The selection of the patient is based on a careful clinical examination and a well-documented medical and dental history elaborated by the Pediatric Dentist. Determination of risk factors and a better understanding of the patient's profile are mandatory. If a single risk factor is found, an anesthetist must be consulted in order to decide whether the patient can be submitted to the sedative procedure.4

Patients must be classified according to the American Society of Anesthesiologists (ASA) classifying system as shown in Table 1.17



Sedation with N2O-O2 can be performed in ASA III and ASA IV patients, provided its use is restricted to hospitals and under the supervision of a responsible anesthesiologist.



Both the professional and the team responsible for the patient's treatment must be trained as described above and be familiar with the appropriate techniques to employ in any emergency situation.10,17,18,19 The following sequence must be observed: (a) adequate mask selection; (b) O2 (100%) inhalation (one to two minutes); (c) N2O (5 to 10%) inhalation with pauses of one to two minutes at each fraction; (d) a maximum of 50% of N2O not to be exceeded, while maintaining verbal contact and using basic behavior control techniques; (e) monitoring of breathing and of the patient's conscience level; (f) gradual reduction of N2O to end treatment, and 100% O2 given for five minutes.2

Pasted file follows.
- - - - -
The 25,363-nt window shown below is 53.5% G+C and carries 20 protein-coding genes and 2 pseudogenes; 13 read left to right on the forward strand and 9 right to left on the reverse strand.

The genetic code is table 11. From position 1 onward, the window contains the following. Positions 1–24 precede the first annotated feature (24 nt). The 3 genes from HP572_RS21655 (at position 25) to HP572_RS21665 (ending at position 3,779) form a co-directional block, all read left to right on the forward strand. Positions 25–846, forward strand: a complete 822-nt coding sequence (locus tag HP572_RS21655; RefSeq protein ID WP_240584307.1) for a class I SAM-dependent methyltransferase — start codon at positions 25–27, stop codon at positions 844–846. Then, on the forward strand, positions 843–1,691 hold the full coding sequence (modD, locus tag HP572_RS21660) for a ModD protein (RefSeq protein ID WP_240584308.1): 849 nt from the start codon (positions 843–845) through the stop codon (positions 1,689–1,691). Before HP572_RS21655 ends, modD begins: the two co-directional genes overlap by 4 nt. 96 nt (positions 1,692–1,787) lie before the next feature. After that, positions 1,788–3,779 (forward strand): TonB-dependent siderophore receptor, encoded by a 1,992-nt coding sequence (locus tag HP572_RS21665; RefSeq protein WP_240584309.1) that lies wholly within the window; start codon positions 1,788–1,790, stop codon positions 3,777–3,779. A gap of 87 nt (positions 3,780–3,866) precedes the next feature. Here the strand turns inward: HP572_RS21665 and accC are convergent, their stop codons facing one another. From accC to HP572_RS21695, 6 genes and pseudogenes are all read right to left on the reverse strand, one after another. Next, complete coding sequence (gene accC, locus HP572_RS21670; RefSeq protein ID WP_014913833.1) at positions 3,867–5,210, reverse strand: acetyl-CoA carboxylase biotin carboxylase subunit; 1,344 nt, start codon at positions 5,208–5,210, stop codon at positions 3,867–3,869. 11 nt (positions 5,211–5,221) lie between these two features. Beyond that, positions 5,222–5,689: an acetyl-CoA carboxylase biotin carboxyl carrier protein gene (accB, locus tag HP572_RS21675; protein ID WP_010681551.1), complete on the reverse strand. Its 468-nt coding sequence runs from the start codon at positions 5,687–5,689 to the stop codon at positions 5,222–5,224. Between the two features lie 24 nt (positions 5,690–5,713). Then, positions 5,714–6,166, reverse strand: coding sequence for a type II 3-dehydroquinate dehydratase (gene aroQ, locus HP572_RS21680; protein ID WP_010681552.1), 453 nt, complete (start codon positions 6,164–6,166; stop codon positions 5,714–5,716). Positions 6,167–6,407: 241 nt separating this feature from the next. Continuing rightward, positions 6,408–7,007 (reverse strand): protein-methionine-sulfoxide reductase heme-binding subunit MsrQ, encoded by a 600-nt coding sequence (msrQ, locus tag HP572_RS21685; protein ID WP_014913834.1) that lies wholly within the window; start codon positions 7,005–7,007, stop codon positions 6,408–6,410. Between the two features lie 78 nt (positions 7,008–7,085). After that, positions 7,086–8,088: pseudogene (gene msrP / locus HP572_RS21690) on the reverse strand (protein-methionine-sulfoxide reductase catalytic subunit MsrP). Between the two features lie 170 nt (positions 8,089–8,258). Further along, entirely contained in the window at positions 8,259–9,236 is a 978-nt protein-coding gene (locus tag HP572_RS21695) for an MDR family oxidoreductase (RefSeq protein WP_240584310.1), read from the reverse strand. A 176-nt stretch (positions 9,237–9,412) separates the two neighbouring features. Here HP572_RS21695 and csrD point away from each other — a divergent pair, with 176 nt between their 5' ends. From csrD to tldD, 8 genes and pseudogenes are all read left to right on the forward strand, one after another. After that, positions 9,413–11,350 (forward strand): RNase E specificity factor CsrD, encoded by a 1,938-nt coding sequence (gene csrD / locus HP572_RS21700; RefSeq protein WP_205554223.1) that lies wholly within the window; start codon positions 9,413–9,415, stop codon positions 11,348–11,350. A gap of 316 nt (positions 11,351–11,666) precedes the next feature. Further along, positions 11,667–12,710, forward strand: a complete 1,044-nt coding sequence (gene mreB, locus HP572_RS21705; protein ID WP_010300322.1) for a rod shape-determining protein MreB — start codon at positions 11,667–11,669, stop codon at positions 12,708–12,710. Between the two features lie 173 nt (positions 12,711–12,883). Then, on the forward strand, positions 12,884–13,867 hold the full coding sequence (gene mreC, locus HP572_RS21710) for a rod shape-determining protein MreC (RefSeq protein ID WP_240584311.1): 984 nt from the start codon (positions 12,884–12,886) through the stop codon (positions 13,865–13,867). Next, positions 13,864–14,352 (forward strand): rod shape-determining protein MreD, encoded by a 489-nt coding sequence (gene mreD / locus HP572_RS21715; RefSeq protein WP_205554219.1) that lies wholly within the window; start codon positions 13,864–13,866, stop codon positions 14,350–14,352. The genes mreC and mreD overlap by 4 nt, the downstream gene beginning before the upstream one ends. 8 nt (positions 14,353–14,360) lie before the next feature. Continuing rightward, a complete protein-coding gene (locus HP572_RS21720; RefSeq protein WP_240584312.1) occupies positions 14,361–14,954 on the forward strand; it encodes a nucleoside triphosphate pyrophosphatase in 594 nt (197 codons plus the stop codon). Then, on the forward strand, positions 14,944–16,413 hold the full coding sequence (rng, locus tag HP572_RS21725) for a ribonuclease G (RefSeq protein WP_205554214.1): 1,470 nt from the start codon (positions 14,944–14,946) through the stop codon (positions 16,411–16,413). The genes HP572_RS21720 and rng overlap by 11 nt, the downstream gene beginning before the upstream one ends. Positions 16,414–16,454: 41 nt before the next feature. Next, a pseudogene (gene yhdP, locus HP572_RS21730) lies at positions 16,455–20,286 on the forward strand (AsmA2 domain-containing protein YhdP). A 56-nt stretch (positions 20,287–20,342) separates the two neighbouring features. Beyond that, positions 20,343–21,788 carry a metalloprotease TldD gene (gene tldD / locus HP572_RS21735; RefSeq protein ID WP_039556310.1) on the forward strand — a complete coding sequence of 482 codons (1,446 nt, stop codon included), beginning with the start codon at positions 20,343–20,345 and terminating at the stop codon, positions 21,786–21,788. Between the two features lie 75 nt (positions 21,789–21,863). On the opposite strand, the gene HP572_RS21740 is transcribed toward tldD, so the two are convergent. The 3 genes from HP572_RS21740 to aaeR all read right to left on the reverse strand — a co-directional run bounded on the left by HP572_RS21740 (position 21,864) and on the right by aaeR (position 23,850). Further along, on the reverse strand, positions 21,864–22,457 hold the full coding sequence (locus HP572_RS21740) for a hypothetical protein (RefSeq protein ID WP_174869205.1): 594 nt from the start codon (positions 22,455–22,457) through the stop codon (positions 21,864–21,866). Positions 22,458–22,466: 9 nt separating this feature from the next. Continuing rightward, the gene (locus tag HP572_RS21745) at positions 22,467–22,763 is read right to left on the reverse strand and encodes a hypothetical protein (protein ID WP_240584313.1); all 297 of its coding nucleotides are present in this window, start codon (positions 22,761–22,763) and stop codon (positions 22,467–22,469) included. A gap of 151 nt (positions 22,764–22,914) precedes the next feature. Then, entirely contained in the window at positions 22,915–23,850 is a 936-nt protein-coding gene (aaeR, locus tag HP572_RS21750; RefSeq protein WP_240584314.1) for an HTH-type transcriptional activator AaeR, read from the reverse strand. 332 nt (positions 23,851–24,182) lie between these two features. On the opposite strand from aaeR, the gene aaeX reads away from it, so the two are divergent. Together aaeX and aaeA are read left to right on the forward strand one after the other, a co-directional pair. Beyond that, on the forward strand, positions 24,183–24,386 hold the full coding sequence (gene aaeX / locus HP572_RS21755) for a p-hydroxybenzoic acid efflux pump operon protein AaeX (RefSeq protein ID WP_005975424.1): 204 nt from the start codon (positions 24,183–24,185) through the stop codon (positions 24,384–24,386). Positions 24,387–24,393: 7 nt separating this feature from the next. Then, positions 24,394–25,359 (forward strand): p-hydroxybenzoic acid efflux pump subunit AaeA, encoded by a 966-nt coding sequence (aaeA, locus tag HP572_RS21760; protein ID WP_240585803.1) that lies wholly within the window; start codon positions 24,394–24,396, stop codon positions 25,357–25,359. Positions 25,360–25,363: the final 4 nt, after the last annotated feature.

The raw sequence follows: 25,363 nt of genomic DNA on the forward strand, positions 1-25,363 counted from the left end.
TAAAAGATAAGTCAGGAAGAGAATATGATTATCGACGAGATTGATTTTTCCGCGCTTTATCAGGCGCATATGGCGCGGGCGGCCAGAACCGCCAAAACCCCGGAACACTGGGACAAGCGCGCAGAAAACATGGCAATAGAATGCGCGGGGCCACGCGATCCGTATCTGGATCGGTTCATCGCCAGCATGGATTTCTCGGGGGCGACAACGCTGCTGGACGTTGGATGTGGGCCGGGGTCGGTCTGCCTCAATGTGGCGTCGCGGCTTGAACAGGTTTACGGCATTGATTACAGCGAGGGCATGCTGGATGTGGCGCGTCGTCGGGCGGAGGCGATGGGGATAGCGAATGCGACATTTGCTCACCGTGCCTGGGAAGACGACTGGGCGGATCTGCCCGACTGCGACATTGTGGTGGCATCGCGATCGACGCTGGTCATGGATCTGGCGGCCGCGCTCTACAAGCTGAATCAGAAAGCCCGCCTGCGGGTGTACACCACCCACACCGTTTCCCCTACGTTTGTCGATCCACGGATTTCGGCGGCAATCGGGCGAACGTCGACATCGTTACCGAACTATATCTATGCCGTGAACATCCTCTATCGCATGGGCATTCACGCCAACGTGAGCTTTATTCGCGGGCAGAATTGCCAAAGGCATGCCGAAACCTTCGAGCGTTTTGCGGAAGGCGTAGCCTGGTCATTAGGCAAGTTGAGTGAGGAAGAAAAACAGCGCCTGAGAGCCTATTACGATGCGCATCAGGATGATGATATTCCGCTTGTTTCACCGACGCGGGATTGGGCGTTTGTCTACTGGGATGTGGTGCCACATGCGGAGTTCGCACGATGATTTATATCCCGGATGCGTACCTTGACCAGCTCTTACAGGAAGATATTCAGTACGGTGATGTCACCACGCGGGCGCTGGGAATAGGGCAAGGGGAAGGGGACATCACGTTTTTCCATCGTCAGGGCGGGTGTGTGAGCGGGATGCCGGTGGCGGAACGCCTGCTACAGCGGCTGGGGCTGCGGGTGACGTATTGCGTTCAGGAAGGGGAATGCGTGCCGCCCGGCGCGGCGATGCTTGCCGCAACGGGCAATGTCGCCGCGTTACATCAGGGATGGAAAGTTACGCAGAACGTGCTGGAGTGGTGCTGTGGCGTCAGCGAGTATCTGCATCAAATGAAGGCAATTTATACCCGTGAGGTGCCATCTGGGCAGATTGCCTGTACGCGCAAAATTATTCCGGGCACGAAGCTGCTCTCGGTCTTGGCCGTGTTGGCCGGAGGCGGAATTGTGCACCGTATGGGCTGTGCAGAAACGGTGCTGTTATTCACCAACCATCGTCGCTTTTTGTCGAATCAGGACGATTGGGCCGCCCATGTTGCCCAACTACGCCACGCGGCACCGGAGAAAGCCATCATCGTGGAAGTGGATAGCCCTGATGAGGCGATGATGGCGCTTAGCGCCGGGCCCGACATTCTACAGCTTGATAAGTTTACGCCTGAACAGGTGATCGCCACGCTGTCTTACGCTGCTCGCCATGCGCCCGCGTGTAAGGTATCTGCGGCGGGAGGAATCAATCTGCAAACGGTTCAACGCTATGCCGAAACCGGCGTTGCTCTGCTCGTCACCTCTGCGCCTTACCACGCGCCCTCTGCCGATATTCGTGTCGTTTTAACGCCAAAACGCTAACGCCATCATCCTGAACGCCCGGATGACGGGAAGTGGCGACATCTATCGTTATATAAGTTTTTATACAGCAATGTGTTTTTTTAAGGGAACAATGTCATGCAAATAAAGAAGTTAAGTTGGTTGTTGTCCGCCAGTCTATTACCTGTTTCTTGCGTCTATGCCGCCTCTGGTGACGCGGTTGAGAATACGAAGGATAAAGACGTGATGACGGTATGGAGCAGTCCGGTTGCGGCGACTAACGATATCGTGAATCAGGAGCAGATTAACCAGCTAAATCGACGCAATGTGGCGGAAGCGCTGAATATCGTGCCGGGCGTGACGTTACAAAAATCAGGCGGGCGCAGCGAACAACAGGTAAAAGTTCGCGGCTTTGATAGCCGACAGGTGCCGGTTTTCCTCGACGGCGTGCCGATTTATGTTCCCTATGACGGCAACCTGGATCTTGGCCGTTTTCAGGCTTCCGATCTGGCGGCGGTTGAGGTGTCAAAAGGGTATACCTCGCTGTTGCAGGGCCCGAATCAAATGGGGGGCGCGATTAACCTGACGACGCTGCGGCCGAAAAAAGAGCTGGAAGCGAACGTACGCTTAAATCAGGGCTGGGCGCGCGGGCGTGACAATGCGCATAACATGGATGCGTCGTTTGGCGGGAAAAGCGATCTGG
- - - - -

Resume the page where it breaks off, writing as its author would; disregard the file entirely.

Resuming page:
The most common indications are discussed:3,10,16:

  • (a) Patients showing low to moderate apprehensive behavior, capable of understanding and following simple instructions;7,10,19
  • (b) Patients aged four or over, 4 although there is support for a minimum age of six19 or eight,20 depending on how well the child cooperates with the basic behavior techniques;
  • (c) Patients with a severe vomiting reflex that makes the dental treatment otherwise impossible;4
  • (d) Special patients who present physical or mental disorders;4,17,19
  • (e) Patients who require more sitting time because of complex or multiple treatments;7
  • (f) Invasive medical diagnoses and minor surgeries.


  • (a) Non-cooperative patients who exhibit a highly anxious and apprehensive profile;4,7
  • (b) Hysterical, stubborn or defiant patients who refuse the mask due to age, maturity, behavior or personality disorder;7,19,21,22
  • (c) Psychotic4 or drug addicted patients, due to the influence of severe emotional disorder;17
  • (d) Patients with severe pain,7 upper respiratory tract infection, chronic obstructive pulmonary disease (COPD), acute otitis,7,17 sinusitis or a recent (less than two weeks) ear, nose or throat operation,4 under chemotherapy with bleomycin4 or with porphyria;4
  • (e) Patients during the first trimester of pregnancy;19